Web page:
Being passionate about your business, sadly, isn’t enough to keep it afloat. One in five businesses will fail in their first year, and only half last for 10 years.
Two of the biggest mistakes entrepreneurs make is investing in the wrong idea and failing to market it to the right audience. In fact, 42 percent of businesses go under because there’s no need for their product or service in the market they’re catering to, according to Insurance Quotes.
Marketing your business to an audience who has no need or want for it is clearly not a winning strategy. But how do you know who can use your products and who can’t?
The answer here is simple: Just ask.
Small businesses can use surveys to discover what their audience wants, and which people are interested in their products or services. Here’s what you need to get started:
1. Define your goal
This first step might seem somewhat obvious – you want to know what your customers want. But taking the time to really think about what the goals for your survey are will help you craft one that’s helpful to you, VerticalResponse explained. Perhaps you want to make your services more applicable to your customers, or maybe you want to introduce a new product but want to know if it will be well-received. When you start with a clear understanding of what you’re seeking, you can put together a survey that addresses your specific needs.
2. Choose a platform
SurveyMonkey may be the most well-known online survey tool out there, but it’s certainly not the only one. For example, Polldaddy allows you to create surveys for free when you sign up for an account and doesn’t limit the number of responses you can collect. Plus, it’s easy to integrate into any WordPress website, DIY Marketers noted. SurveyGizmo also has a free option that offers limited capabilities for the layout and design of your surveys. With a paid subscription, you can gain access to fun themes and more insight into users who take the survey.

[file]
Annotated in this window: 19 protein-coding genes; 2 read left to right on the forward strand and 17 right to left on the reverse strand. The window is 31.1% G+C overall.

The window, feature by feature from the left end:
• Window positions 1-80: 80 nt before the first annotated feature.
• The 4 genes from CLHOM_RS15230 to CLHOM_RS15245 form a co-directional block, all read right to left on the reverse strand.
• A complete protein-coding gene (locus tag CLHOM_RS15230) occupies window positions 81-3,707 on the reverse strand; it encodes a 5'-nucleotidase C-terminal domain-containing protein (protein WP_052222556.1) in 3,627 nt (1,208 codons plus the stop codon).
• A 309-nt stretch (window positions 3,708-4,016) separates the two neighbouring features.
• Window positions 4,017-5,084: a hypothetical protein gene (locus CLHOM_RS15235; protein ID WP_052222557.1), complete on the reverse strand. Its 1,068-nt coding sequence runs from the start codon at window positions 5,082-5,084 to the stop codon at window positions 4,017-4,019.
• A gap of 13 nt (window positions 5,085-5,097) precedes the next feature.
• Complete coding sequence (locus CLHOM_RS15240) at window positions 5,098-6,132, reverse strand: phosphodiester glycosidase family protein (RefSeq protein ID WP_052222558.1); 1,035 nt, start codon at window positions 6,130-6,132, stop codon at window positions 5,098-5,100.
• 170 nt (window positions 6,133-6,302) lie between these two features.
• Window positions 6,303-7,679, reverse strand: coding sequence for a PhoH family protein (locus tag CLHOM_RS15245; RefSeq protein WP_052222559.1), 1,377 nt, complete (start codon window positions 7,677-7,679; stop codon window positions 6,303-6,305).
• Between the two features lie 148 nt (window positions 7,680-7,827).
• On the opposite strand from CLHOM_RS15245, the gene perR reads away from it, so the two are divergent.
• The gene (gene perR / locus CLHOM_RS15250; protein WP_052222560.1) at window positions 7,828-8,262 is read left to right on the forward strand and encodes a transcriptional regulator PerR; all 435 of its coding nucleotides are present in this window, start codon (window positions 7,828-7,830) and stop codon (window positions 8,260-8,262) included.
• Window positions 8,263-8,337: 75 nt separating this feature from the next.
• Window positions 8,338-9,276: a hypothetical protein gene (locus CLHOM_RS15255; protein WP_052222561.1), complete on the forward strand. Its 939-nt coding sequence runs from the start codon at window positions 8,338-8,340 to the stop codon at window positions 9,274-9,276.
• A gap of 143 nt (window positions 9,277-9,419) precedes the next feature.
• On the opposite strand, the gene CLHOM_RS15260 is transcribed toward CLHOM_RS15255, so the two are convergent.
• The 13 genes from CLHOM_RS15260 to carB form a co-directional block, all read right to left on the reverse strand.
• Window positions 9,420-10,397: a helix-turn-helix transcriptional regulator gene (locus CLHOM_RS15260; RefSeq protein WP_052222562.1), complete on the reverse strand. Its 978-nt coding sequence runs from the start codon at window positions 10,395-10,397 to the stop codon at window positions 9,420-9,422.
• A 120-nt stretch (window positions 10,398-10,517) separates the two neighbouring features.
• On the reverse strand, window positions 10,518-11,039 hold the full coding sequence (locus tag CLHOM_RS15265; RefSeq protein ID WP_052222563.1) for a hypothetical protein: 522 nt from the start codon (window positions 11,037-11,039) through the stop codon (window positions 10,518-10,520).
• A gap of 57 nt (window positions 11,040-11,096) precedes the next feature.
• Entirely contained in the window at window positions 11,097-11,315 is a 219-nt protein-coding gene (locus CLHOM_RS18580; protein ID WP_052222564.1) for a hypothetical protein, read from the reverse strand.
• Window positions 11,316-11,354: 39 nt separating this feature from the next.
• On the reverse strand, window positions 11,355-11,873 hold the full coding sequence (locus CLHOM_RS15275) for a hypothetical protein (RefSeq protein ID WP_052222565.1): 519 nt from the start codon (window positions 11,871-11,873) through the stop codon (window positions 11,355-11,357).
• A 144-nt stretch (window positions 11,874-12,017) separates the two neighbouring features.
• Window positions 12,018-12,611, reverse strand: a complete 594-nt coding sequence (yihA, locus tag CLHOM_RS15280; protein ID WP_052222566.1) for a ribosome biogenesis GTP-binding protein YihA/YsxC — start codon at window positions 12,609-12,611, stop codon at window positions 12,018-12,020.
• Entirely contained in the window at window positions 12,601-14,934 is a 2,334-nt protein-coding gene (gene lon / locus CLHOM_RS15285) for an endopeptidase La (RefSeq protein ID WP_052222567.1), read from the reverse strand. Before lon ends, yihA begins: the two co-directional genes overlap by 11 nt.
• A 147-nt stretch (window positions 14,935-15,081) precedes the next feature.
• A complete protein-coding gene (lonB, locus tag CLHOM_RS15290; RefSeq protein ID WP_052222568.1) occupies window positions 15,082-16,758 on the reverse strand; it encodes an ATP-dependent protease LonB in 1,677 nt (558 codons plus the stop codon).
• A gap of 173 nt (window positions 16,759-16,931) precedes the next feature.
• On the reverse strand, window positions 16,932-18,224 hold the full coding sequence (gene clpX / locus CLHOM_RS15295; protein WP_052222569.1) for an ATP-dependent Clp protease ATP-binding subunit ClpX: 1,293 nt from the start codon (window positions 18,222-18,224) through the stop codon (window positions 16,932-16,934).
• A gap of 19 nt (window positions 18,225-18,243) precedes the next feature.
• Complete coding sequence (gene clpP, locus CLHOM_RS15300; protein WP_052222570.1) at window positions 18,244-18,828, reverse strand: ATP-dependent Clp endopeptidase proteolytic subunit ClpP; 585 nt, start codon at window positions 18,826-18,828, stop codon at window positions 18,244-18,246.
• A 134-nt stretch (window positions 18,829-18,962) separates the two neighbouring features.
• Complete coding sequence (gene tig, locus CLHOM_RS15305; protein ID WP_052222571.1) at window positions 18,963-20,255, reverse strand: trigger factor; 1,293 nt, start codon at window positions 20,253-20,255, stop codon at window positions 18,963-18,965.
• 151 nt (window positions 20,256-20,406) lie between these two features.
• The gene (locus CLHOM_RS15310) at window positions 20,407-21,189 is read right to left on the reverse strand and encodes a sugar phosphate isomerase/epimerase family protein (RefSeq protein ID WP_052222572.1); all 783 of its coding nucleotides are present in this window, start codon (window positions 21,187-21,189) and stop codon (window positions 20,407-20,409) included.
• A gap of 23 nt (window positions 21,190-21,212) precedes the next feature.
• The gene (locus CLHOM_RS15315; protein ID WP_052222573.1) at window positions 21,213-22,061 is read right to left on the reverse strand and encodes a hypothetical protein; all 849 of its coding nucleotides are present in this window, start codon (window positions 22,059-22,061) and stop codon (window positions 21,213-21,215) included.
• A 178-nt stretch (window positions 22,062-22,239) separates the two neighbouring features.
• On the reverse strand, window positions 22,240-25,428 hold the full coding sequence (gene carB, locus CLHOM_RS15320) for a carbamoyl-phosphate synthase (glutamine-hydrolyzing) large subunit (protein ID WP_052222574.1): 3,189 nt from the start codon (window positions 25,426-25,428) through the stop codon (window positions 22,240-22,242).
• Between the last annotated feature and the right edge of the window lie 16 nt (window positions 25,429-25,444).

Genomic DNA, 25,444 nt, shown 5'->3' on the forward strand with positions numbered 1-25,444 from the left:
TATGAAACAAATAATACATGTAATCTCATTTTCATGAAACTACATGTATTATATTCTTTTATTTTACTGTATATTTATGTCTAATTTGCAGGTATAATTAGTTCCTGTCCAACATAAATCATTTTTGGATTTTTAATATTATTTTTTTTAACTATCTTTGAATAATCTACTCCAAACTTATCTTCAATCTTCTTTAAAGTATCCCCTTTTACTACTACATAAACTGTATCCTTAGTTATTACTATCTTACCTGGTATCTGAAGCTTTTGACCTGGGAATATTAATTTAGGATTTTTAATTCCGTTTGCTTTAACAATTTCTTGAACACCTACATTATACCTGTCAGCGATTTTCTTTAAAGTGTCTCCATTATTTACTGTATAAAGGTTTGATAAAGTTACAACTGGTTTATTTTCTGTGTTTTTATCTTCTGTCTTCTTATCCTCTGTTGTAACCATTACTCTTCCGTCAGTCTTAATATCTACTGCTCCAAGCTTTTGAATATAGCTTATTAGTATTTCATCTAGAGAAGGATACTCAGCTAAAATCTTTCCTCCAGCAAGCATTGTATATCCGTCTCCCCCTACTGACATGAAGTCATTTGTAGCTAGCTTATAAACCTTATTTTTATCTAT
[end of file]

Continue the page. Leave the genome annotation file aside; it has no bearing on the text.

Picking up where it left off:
3. Plan your questions
Once you’ve figured out the goal of the survey and chosen a platform to use, it’s time to construct your survey questions. While you want to include enough questions to fully inform yourself, it’s important not to inundate your audience with questions.
Survey fatigue – in which respondents get sick of answering questions and quit the survey altogether – can quickly ruin the effectiveness of your knowledge-gathering plan. Here are some tips to prevent survey fatigue:
- Use multiple choice questions when possible.
- Limit the number of questions.
- Put the demographic questions at the end, as these are the easiest.
When writing out your questions, keep them unbiased. Survey Monkey pointed out that even a hint of bias in your questions is likely to turn off your respondents. And, for those who forge forward anyway, there’s always a chance that you’re not getting a truthful answer – you may have persuaded them to answer differently with the phrasing of your question.
4. Test your survey
Before you send your survey to everyone in your email list or link to it from your website, make sure it actually works. Try it out for yourself and send it to a colleague, friend or family member to get feedback.
5. Send it out!
Now that your survey is complete, it’s time to distribute it. Send it out through email, put it on your website, tweet it or hand it out at a fair or trade show. Soon you should see valuable, useful information coming in that will help you guide your next steps.